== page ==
Main Article Content
Objective: To determine the amount of triglyceride deposition from a lipid-containing artificial tear eye drop (Endura®) on three different types of contact lenses after one day and one month of simulated use.
Methods: Simulated use of artificial tears was performed in vitro on three different types of contact lenses, including: high water content (HW), low water content (LW), and silicone hydrogel (SI) contact lenses. To simulate one day of use, contact lenses were incubated in artificial tear solution for 16 hours. To simulate a one month of use, they underwent repeated cycles of 16-hour incubation in artificial tear solution, lens cleaning, and 8-hour storage in a multipurpose solution daily for 30 days. Triglyceride deposited was extracted and determined.
Results: After one day of simulated use, amount of deposited triglyceride was significantly different among 3 types of contact lenses with the highest deposition in SI followed by LW and HW contact lenses; the corresponding values (mean ± SD) were 3.79 ± 0.35, 0.84 ± 0.27, and 0.26 ± 0.17 µg/lens, respectively. Only between SI and HW was it found to be statistically different. After one month of simulated use, deposition on SI lenses was slightly increased (6.56 ± 1.10 µg/lens) with that on LW and HW lenses remaining low (0.10 ± 0.12 and 0.55 ± 0.34 µg/lens, respectively).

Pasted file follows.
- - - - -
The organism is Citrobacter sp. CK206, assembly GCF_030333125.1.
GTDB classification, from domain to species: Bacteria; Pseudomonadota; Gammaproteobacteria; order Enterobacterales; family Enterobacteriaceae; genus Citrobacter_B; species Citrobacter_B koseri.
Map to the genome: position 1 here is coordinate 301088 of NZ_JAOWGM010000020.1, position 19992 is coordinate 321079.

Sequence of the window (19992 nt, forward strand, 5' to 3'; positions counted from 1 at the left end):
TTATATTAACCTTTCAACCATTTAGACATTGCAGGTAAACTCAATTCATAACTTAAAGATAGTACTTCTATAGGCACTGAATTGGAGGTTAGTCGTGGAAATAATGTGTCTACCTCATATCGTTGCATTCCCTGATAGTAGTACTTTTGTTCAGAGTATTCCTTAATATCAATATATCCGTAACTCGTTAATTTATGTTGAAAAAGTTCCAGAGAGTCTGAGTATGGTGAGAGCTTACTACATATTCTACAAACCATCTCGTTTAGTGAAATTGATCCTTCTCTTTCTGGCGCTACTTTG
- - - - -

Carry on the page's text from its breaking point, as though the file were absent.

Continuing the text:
Conclusion: Triglyceride from lipid-containing artificial tears can absorb into contact lenses, particularly those made of silicone hydrogel, most notably after long periods of use. However, levels of triglyceride deposition are relatively low, when compared to lipid deposition from normal tear films during regular use.
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